In part two of our exclusive interview with Glyn Chamberlain, we talk about Lee Tomlin, Gary Madine and his remit for a surprise promotion to the Premier League, including a failed move for Tammy Abraham.
The signing in that window that everyone was excited about was Lee Tomlin. It was strange though because his long-standing fitness issues appeared to come as a surprise when he turned up
Everyone that has watched Lee Tomlin over the past five or so years would say the exact same thing; a wonderful player, but he lacks fitness. He’s now put that right and the penny has dropped. He’s now probably in the best shape he’s ever been in his life. Credit to him, but when I was there, he wasn’t in that shape. On his day, he’s a match winner. Sometimes a manager will buy someone and it doesn’t work out, but it is a sign of their strength if they recognise that and move them on sharpish.
The following January, Cardiff identified Gary Madine as their number one transfer target. They then seemed to pay over the odds for him because he was in the form of his career. Most of the signings to that point were shrewd, but this seemed to be an indulgent, high-risk transfer. What was the thinking behind that move at the time?
I don’t think it was a high-risk signing. Gary had scored a goal every other game for Bolton and all types of goals. Far post headers, free kicks, half-volleys, six yard box finishes, outside the box, so while he was in the form of his life, I personally thought he was a signing worth making. He just seemed to lack confidence when he got to Cardiff.
If he had scored that penalty against Wolves, I think you would have seen a different Gary. He’s a northern boy, as you can see by his clubs. He’s back at Blackpool now and playing, he’s been at Sheffield Wednesday, Sheffield United, Carlisle. At any one time, you have seven, eight, nine players that you’re targeting, in each position, you’re looking at 100 players at the time. You don’t always get what you want, you get what you can get. That’s how it is.
Cardiff’s promotion was against all odds, so did it catch the club off guard in terms of planning for that season?
I don’t think so. Most of the staff had been in that position before. I remember Sean Dyche saying to me ‘we do what we do and we get what we can get. We have to hold on to the jet ski for as long as possible.’ Generally, the three that go up will be in and around the bottom four because the gulf is absolutely enormous.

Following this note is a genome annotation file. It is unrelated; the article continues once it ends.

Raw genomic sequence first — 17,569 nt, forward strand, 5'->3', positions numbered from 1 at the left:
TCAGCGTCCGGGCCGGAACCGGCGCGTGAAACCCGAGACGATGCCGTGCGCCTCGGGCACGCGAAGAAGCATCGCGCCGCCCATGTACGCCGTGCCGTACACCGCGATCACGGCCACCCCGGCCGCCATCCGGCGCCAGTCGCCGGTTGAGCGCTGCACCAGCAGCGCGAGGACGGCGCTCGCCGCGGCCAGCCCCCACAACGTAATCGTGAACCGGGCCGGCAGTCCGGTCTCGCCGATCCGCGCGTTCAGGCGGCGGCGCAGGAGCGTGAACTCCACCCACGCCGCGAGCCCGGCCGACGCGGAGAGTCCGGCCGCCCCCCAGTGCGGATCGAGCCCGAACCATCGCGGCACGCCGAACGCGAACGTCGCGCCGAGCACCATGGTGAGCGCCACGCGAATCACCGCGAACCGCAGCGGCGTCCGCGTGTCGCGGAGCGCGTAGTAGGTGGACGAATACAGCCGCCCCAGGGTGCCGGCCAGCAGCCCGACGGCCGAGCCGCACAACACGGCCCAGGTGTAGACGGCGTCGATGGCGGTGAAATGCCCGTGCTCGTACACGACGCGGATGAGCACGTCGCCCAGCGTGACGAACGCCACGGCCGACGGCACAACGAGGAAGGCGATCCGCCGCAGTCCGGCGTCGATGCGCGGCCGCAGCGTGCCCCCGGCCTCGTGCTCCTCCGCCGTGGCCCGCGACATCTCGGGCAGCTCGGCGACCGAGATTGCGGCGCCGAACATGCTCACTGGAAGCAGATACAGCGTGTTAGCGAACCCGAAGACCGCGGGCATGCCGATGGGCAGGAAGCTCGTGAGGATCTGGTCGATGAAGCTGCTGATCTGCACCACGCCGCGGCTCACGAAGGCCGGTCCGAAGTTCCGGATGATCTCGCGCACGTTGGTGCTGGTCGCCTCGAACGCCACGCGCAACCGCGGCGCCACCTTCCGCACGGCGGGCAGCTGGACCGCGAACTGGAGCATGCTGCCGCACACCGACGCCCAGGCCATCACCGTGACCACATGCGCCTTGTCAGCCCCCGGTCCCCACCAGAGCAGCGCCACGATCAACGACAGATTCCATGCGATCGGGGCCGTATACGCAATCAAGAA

When you win promotion to the Premier League, if you think the Gary Madine money was big, for a striker that will score 10-15 goals from La Liga or the Bundesliga, you’re talking £15-£20m. We were never in that bracket, so you have to scale down to see who can fit within your budget.
I remember Neil saying that Jefferson Lerma was his number one midfield target and that he thought he would cost £5-6m. He ended up going to Bournemouth for £27m. I think the point he was making was that the market was out of control, but it instead made Cardiff look a bit naïve
It is a crazy market and it’s getting crazier. Sheffield United just paid £20m for Sander Berge, who is an exceptionally good player, but they’ve just gone up. I think what Neil was trying to say is that we had a valuation for the player, then suddenly other clubs come in and it shoots up. You can look at a player in League One or Two that has 10 games under their belt and their price is already £1.5m.
There’s a boy (Jarrad Branthwaite) that recently went from Carlisle to Everton. There have been many a game where I have sent scouts to watch him, for Cardiff and Blackburn, and he’s not been in the team. He just moved for £1m. The reason Everton are doing that is because if he develops and plays, he’ll be worth more. If he doesn’t, they’ll probably get half their money back from a Championship or League One club. So they’re not really losing any money and it stops other Premier League clubs from signing him.
So did Cardiff think they had a realistic chance of signing Lerma?